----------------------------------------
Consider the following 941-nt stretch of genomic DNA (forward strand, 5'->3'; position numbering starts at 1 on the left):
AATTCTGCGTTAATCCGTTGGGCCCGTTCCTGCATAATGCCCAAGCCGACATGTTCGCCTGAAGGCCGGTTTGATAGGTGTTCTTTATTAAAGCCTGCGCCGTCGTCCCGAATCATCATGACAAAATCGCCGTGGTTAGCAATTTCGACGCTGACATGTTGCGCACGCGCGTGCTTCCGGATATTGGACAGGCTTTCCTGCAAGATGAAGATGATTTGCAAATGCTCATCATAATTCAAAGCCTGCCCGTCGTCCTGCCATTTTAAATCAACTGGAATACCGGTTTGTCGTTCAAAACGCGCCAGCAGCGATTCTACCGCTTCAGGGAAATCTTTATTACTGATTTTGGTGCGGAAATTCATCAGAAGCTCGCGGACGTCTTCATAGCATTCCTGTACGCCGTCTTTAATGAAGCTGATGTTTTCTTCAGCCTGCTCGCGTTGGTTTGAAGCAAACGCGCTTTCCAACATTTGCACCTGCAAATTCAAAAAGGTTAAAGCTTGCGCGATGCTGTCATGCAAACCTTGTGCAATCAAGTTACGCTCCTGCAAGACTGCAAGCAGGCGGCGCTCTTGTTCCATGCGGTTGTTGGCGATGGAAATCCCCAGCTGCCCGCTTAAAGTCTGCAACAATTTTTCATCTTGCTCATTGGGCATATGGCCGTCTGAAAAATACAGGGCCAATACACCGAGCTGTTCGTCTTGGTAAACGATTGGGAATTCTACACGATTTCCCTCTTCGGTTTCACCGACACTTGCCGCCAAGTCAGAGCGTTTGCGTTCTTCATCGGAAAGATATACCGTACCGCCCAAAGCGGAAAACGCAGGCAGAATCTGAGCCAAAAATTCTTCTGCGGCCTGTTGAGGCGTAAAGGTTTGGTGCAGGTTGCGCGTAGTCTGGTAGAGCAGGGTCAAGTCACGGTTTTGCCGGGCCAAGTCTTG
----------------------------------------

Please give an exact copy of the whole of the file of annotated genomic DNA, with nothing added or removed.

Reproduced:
Consider the following 941-nt stretch of genomic DNA (forward strand, 5'->3'; position numbering starts at 1 on the left):
AATTCTGCGTTAATCCGTTGGGCCCGTTCCTGCATAATGCCCAAGCCGACATGTTCGCCTGAAGGCCGGTTTGATAGGTGTTCTTTATTAAAGCCTGCGCCGTCGTCCCGAATCATCATGACAAAATCGCCGTGGTTAGCAATTTCGACGCTGACATGTTGCGCACGCGCGTGCTTCCGGATATTGGACAGGCTTTCCTGCAAGATGAAGATGATTTGCAAATGCTCATCATAATTCAAAGCCTGCCCGTCGTCCTGCCATTTTAAATCAACTGGAATACCGGTTTGTCGTTCAAAACGCGCCAGCAGCGATTCTACCGCTTCAGGGAAATCTTTATTACTGATTTTGGTGCGGAAATTCATCAGAAGCTCGCGGACGTCTTCATAGCATTCCTGTACGCCGTCTTTAATGAAGCTGATGTTTTCTTCAGCCTGCTCGCGTTGGTTTGAAGCAAACGCGCTTTCCAACATTTGCACCTGCAAATTCAAAAAGGTTAAAGCTTGCGCGATGCTGTCATGCAAACCTTGTGCAATCAAGTTACGCTCCTGCAAGACTGCAAGCAGGCGGCGCTCTTGTTCCATGCGGTTGTTGGCGATGGAAATCCCCAGCTGCCCGCTTAAAGTCTGCAACAATTTTTCATCTTGCTCATTGGGCATATGGCCGTCTGAAAAATACAGGGCCAATACACCGAGCTGTTCGTCTTGGTAAACGATTGGGAATTCTACACGATTTCCCTCTTCGGTTTCACCGACACTTGCCGCCAAGTCAGAGCGTTTGCGTTCTTCATCGGAAAGATATACCGTACCGCCCAAAGCGGAAAACGCAGGCAGAATCTGAGCCAAAAATTCTTCTGCGGCCTGTTGAGGCGTAAAGGTTTGGTGCAGGTTGCGCGTAGTCTGGTAGAGCAGGGTCAAGTCACGGTTTTGCCGGGCCAAGTCTTG